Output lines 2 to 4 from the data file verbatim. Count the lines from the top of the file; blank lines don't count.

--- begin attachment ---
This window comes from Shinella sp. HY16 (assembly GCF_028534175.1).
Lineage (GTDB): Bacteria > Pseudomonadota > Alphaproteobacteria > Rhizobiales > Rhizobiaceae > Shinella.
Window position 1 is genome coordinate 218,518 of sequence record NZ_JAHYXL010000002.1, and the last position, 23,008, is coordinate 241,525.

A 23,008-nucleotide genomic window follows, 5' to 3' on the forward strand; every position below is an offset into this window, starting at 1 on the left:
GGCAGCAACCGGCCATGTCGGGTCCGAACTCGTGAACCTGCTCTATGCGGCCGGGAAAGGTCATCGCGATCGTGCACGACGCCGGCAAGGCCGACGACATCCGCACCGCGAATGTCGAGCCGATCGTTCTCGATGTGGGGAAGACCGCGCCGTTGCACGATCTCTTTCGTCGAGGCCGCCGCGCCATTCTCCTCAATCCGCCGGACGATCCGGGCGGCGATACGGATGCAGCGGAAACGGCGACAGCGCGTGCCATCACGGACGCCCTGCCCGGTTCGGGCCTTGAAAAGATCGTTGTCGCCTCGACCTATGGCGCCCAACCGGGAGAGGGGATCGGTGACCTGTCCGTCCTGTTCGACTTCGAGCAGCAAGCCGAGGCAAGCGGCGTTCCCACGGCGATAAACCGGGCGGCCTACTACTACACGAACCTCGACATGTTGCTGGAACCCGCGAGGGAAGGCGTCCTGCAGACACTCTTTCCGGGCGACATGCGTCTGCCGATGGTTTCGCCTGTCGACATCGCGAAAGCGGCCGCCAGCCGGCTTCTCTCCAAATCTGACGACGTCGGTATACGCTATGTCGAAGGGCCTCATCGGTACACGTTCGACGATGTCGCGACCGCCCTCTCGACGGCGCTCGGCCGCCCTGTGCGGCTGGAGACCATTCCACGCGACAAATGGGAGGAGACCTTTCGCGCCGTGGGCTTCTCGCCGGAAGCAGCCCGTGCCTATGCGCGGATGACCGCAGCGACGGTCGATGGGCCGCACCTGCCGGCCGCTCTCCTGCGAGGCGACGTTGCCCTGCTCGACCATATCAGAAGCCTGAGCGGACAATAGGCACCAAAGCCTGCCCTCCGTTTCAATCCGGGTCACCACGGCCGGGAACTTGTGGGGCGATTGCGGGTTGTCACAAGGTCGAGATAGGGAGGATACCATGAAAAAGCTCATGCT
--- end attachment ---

Lineage (GTDB): Bacteria > Pseudomonadota > Alphaproteobacteria > Rhizobiales > Rhizobiaceae > Shinella.
Window position 1 is genome coordinate 218,518 of sequence record NZ_JAHYXL010000002.1, and the last position, 23,008, is coordinate 241,525.

A 23,008-nucleotide genomic window follows, 5' to 3' on the forward strand; every position below is an offset into this window, starting at 1 on the left: